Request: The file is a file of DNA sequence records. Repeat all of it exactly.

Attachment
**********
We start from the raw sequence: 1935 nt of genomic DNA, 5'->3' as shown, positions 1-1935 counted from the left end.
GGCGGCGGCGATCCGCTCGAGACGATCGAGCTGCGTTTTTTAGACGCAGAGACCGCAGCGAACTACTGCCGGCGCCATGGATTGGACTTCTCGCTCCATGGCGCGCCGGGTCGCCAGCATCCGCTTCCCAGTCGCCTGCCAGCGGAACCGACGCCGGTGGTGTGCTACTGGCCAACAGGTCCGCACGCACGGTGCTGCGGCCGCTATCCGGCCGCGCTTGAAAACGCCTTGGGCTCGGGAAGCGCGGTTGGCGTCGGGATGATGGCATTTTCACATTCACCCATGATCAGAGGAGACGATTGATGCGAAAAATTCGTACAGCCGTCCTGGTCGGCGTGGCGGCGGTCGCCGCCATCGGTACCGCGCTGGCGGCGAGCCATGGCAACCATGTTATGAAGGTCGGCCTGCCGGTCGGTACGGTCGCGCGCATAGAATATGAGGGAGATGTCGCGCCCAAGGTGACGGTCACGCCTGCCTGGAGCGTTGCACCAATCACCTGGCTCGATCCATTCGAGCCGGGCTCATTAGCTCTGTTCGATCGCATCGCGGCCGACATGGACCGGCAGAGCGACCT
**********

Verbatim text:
We start from the raw sequence: 1935 nt of genomic DNA, 5'->3' as shown, positions 1-1935 counted from the left end.
GGCGGCGGCGATCCGCTCGAGACGATCGAGCTGCGTTTTTTAGACGCAGAGACCGCAGCGAACTACTGCCGGCGCCATGGATTGGACTTCTCGCTCCATGGCGCGCCGGGTCGCCAGCATCCGCTTCCCAGTCGCCTGCCAGCGGAACCGACGCCGGTGGTGTGCTACTGGCCAACAGGTCCGCACGCACGGTGCTGCGGCCGCTATCCGGCCGCGCTTGAAAACGCCTTGGGCTCGGGAAGCGCGGTTGGCGTCGGGATGATGGCATTTTCACATTCACCCATGATCAGAGGAGACGATTGATGCGAAAAATTCGTACAGCCGTCCTGGTCGGCGTGGCGGCGGTCGCCGCCATCGGTACCGCGCTGGCGGCGAGCCATGGCAACCATGTTATGAAGGTCGGCCTGCCGGTCGGTACGGTCGCGCGCATAGAATATGAGGGAGATGTCGCGCCCAAGGTGACGGTCACGCCTGCCTGGAGCGTTGCACCAATCACCTGGCTCGATCCATTCGAGCCGGGCTCATTAGCTCTGTTCGATCGCATCGCGGCCGACATGGACCGGCAGAGCGACCT